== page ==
The BWHS contributed data to an analysis of lung cancer among women and men who had never smoked. The analysis was based on data from 13 large follow-up studies and on information from cancer registries. Among people who had never smoked, the death rate from lung cancer was higher in men than in women and higher in African Americans than in whites. The causes remain to be determined. link to online article

Type 2 (“adult onset”) diabetes is a serious and common health problem for African American women. In an analysis based on 2,713 newly-diagnosed cases of diabetes in the BWHS, we found that the risk of developing diabetes was 30% greater in women who drank two or more sugar-sweetened soft drinks of sugar-sweetened fruit drinks per day than in women who rarely drank these drinks. There is increasing public awareness of the adverse health effects of soft drinks but little attention has been given to sugar-sweetened fruit drinks, which are often marketed as a healthy alternative. link to online article

Meat and animal fat consumption have been associated with increased risk of breast cancer in some studies. Based on BWHS data, we found little evidence for an association of intake of red meat, total fat, saturated fat, or dairy products with the overall incidence of breast cancer. There were some associations with a subtype of breast cancer called estrogen receptor negative cancer, but these were based on small numbers and need to be confirmed with a larger sample.

Studies of diet and breast cancer have given conflicting results on whether intake of foods high in sugar increases breast cancer risk. In our study based on 1,091 cases of breast cancer in the BWHS, there was weak evidence of an association. Women who ate at least one sweet a week had a higher risk of developing breast cancer than women who ate few sweets but there was not a trend of increasing risk with increasing sweet consumption.

Based on information given by BWHS participants on 7,324 births, we found that the risk of spontaneous preterm birth was increased among women who were thin (body mass index less than 20) or obese (body mass index of 30 or more) before the pregnancy, compared with women who had a body mass index of 20-24.

We found that frequent consumption of food from restaurants was associated with increased incidence of diabetes, based on 2,846 newly occurring cases. Fast food consumption has increased greatly in the U.S. in recent years, and it is likely that a large proportion of these restaurant meals were from fast food restaurants.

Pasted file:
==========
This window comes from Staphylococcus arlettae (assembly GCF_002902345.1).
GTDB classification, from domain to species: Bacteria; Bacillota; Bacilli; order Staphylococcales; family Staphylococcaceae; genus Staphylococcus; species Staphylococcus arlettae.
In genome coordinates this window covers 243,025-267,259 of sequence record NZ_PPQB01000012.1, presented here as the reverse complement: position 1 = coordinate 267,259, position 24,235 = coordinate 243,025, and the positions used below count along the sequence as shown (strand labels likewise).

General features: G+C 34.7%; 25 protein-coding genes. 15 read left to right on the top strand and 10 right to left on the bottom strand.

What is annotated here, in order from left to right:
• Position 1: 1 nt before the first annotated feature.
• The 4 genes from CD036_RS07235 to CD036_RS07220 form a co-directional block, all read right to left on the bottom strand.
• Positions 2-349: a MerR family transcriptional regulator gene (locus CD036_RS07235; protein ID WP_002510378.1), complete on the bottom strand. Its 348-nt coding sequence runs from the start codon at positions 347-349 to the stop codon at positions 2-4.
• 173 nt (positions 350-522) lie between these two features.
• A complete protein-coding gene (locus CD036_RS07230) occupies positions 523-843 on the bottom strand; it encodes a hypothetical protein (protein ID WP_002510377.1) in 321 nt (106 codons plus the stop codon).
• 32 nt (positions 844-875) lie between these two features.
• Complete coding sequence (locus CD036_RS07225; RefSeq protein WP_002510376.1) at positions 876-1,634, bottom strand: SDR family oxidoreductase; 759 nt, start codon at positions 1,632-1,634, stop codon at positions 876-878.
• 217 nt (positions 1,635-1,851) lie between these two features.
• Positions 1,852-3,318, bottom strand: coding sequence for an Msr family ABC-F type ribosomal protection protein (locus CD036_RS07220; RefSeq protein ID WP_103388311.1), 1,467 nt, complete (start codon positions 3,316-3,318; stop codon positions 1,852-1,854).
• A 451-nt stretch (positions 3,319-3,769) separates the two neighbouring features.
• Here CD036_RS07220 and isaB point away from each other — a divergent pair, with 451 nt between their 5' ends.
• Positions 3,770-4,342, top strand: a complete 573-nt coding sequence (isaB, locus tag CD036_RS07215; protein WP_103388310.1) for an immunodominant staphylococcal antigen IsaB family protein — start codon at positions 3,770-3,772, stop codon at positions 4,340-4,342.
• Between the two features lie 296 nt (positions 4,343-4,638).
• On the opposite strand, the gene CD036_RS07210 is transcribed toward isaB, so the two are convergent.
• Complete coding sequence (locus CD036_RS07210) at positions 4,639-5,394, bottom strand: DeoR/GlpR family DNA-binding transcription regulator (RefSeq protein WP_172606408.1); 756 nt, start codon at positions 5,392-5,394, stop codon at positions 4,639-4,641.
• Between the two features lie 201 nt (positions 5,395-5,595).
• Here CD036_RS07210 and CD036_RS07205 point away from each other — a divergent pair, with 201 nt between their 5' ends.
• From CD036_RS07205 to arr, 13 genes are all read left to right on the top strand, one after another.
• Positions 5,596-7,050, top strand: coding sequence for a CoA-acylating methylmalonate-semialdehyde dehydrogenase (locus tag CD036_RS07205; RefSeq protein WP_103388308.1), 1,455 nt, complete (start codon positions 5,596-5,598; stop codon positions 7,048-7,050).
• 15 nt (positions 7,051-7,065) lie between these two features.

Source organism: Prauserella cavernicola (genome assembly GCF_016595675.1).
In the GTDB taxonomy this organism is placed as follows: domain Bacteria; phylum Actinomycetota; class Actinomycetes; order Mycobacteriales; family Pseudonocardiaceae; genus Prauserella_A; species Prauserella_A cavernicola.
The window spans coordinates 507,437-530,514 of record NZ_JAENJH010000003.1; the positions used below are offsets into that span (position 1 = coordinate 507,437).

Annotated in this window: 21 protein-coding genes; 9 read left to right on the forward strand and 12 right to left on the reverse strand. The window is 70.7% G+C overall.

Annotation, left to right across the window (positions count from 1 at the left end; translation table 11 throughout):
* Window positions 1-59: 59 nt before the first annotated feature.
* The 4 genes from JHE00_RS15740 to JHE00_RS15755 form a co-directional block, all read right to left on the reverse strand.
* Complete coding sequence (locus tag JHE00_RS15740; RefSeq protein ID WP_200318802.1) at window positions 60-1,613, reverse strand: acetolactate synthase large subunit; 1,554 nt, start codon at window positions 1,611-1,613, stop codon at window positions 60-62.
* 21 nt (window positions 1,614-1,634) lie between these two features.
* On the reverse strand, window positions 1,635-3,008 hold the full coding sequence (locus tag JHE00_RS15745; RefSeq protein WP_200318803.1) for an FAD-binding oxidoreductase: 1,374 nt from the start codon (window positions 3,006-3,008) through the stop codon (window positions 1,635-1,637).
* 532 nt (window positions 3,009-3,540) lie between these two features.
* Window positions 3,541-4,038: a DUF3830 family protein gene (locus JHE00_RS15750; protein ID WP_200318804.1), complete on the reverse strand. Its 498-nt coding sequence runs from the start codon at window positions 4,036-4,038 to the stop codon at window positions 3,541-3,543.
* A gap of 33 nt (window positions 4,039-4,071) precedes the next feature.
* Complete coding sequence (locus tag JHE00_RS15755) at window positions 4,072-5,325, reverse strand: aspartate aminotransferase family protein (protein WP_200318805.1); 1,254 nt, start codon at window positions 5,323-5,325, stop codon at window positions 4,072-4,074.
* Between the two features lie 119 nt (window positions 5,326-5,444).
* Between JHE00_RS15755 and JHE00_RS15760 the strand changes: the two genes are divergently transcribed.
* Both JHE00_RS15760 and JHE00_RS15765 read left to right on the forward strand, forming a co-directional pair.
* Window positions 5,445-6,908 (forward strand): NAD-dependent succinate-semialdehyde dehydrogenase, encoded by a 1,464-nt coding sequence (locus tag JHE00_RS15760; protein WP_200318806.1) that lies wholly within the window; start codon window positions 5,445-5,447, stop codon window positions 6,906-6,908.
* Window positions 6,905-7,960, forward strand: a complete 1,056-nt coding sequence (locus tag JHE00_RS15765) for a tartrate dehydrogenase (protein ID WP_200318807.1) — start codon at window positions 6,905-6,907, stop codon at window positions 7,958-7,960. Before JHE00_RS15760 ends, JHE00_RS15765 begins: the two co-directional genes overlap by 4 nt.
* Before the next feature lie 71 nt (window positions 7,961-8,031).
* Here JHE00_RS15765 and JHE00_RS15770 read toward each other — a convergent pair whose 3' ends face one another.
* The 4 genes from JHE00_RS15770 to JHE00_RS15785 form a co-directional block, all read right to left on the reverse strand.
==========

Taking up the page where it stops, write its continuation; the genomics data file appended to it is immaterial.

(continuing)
For three cities, Los Angeles, Chicago, and New York, we obtained detailed data on “urban form”, such as the presence of sidewalks and the distance to bus stops. We found that BWHS participants in those cities who lived in pedestrian-friendly neighborhoods spent more time walking for transport (to work, shops, church, etc) than women in less pedestrian-friendly neighborhoods. Results such as these are important for persuading city planners to ensure that neighborhoods are constructed to be pedestrian-friendly.

We found that the occurrence of newly-diagnosed asthma increased with increasing weight, and women with a body mass index of 40 or more had almost three times the risk of asthma as women with a body mass index of 20-24.

We examined changes in dietary patterns in relation to weight gain, based on food intake information that BWHS participants provided in 1995 and 2001. Two diet patterns, “prudent”(high in fruits and vegetables) and “western” (high in meat and high-fat dairy) were assessed. Decreased intake of a prudent diet and increased intake of a western diet were associated with more weight gain.

We examined the relation between neighborhood socioeconomic status and certain markers in the blood that are thought to be predictors of heart disease. Based on blood samples given by 486 BWHS participants, we found that women living in the most disadvantaged neighborhoods had the least favorable levels of HDL cholesterol, triglycerides, and C-reactive protein.

In a study based on 1,189 newly occurring cases, we found that BWHS participants who were obese or who had gained a great deal of weight during adulthood were at increased risk of developing polyps in the colon or rectum. In future studies, we will assess the type of polyp affected, because a certain type of polyps, adenomatous polyps, is thought to be a predictor of the occurrence of colorectal cancer. link to online article